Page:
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Computer Science and Intelligent Systems

Computer Science and Intelligent Systems

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What can artificial intelligence teach us about the mind? If AI’s underlying concept is that thinking is a computational process, then how can computation illuminate thinking? It’s a timely question. AI is all the rage, and the buzziest AI buzz surrounds adaptive machine learning: computer systems that learn intelligent behavior from massive amounts of data. This is what powers a driverless car, for example.

with Practical Examples in MOA

Today many information sources—including sensor networks, financial markets, social networks, and healthcare monitoring—are so-called data streams, arriving sequentially and at high speed. Analysis must take place in real time, with partial data and without the capacity to store the entire data set. This book presents algorithms and techniques used in data stream mining and real-time analytics.

How Britain Discarded Women Technologists and Lost Its Edge in Computing

In 1944, Britain led the world in electronic computing. By 1974, the British computer industry was all but extinct. What happened in the intervening thirty years holds lessons for all postindustrial superpowers. As Britain struggled to use technology to retain its global power, the nation’s inability to manage its technical labor force hobbled its transition into the information age. 

Making and Remaking the Modern Computer

Conceived in 1943, completed in 1945, and decommissioned in 1955, ENIAC (the Electronic Numerical Integrator and Computer) was the first general-purpose programmable electronic computer. But ENIAC was more than just a milestone on the road to the modern computer.

The Commodore Amiga

Long ago, in 1985, personal computers came in two general categories: the friendly, childish game machine used for fun (exemplified by Atari and Commodore products); and the boring, beige adult box used for business (exemplified by products from IBM). The game machines became fascinating technical and artistic platforms that were of limited real-world utility. The IBM products were all utility, with little emphasis on aesthetics and no emphasis on fun. Into this bifurcated computing environment came the Commodore Amiga 1000.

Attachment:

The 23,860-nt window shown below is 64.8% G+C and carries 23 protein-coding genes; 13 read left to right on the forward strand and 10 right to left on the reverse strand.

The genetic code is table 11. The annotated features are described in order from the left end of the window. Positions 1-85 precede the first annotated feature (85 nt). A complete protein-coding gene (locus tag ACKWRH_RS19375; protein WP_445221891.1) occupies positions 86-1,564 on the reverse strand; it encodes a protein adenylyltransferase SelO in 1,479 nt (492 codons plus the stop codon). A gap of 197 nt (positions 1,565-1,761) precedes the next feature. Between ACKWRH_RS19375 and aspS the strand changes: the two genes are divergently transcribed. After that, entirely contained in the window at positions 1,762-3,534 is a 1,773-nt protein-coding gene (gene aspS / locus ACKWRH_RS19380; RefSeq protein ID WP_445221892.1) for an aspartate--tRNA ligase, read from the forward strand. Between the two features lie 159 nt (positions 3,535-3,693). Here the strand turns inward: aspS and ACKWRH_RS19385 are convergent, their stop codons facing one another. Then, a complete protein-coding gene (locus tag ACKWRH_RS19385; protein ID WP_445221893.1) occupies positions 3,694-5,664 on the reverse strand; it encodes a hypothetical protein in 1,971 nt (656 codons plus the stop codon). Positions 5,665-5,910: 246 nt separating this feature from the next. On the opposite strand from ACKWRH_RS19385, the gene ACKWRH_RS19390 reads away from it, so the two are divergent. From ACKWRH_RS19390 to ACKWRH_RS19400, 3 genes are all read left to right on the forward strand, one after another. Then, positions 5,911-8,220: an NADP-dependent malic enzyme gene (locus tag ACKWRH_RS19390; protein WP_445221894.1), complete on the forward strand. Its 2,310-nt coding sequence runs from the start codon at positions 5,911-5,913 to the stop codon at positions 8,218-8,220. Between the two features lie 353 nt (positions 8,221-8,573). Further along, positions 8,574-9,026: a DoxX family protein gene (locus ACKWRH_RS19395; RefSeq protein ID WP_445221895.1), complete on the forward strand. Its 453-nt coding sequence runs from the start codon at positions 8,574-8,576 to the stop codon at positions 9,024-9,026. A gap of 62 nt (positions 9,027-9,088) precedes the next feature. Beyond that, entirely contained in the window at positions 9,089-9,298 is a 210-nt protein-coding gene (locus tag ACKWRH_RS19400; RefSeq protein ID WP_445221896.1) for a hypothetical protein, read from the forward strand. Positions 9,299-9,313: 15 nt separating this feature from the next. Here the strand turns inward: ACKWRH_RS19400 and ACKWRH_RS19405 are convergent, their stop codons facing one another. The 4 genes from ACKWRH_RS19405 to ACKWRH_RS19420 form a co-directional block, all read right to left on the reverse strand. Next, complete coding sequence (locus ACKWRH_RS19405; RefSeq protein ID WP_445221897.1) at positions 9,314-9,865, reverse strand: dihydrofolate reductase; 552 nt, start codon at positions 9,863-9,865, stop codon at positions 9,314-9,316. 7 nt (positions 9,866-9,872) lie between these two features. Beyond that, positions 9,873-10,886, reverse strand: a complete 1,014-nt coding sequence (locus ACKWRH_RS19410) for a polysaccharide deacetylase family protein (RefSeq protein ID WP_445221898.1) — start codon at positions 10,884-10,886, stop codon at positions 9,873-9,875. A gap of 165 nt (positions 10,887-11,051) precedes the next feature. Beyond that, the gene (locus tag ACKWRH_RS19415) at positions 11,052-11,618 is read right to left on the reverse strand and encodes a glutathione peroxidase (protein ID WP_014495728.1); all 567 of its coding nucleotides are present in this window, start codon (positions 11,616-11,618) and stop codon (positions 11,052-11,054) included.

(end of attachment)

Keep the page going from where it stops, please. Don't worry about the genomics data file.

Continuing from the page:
Foundations and Learning Algorithms

The mathematization of causality is a relatively recent development, and has become increasingly important in data science and machine learning. This book offers a self-contained and concise introduction to causal models and how to learn them from data.

Learn to Program While Solving Puzzles

This book builds a bridge between the recreational world of algorithmic puzzles (puzzles that can be solved by algorithms) and the pragmatic world of computer programming, teaching readers to program while solving puzzles. Few introductory students want to program for programming’s sake. Puzzles are real-world applications that are attention grabbing, intriguing, and easy to describe.

Affinity, Accelerators, Tasking, and SIMD

This book offers an up-to-date, practical tutorial on advanced features in the widely used OpenMP parallel programming model. Building on the previous volume, Using OpenMP: Portable Shared Memory Parallel Programming (MIT Press), this book goes beyond the fundamentals to focus on what has been changed and added to OpenMP since the 2.5 specifications.

An Introduction to Computational Geometry

Reissue of the 1988 Expanded Edition with a new foreword by Léon Bottou

A History of the Computer Services Industry

The computer services industry has worldwide annual revenues of nearly a trillion dollars and employs millions of workers, but is often overshadowed by the hardware and software products industries. In this book, Jeffrey Yost shows how computer services, from consulting and programming to data analytics and cloud computing, have played a crucial role in shaping information technology—in making IT work.

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